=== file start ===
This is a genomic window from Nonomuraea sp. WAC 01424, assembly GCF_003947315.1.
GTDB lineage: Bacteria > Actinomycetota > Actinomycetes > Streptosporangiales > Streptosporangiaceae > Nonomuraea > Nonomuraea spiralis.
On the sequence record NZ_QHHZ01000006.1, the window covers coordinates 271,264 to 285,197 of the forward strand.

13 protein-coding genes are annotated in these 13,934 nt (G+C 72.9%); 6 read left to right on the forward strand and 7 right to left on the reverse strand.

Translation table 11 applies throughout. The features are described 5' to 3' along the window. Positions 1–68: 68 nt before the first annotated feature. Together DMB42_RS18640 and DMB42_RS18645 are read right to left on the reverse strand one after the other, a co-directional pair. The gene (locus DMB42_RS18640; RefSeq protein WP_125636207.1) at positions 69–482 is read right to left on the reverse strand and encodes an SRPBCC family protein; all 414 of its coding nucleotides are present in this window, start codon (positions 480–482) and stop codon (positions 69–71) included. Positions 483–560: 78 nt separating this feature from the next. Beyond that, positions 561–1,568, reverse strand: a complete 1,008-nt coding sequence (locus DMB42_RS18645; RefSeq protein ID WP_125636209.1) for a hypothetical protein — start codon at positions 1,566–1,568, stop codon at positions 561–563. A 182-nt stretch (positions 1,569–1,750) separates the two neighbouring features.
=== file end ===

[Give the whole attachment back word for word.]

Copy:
This is a genomic window from Nonomuraea sp. WAC 01424, assembly GCF_003947315.1.
GTDB lineage: Bacteria > Actinomycetota > Actinomycetes > Streptosporangiales > Streptosporangiaceae > Nonomuraea > Nonomuraea spiralis.
On the sequence record NZ_QHHZ01000006.1, the window covers coordinates 271,264 to 285,197 of the forward strand.

13 protein-coding genes are annotated in these 13,934 nt (G+C 72.9%); 6 read left to right on the forward strand and 7 right to left on the reverse strand.

Translation table 11 applies throughout. The features are described 5' to 3' along the window. Positions 1–68: 68 nt before the first annotated feature. Together DMB42_RS18640 and DMB42_RS18645 are read right to left on the reverse strand one after the other, a co-directional pair. The gene (locus DMB42_RS18640; RefSeq protein WP_125636207.1) at positions 69–482 is read right to left on the reverse strand and encodes an SRPBCC family protein; all 414 of its coding nucleotides are present in this window, start codon (positions 480–482) and stop codon (positions 69–71) included. Positions 483–560: 78 nt separating this feature from the next. Beyond that, positions 561–1,568, reverse strand: a complete 1,008-nt coding sequence (locus DMB42_RS18645; RefSeq protein ID WP_125636209.1) for a hypothetical protein — start codon at positions 1,566–1,568, stop codon at positions 561–563. A 182-nt stretch (positions 1,569–1,750) separates the two neighbouring features.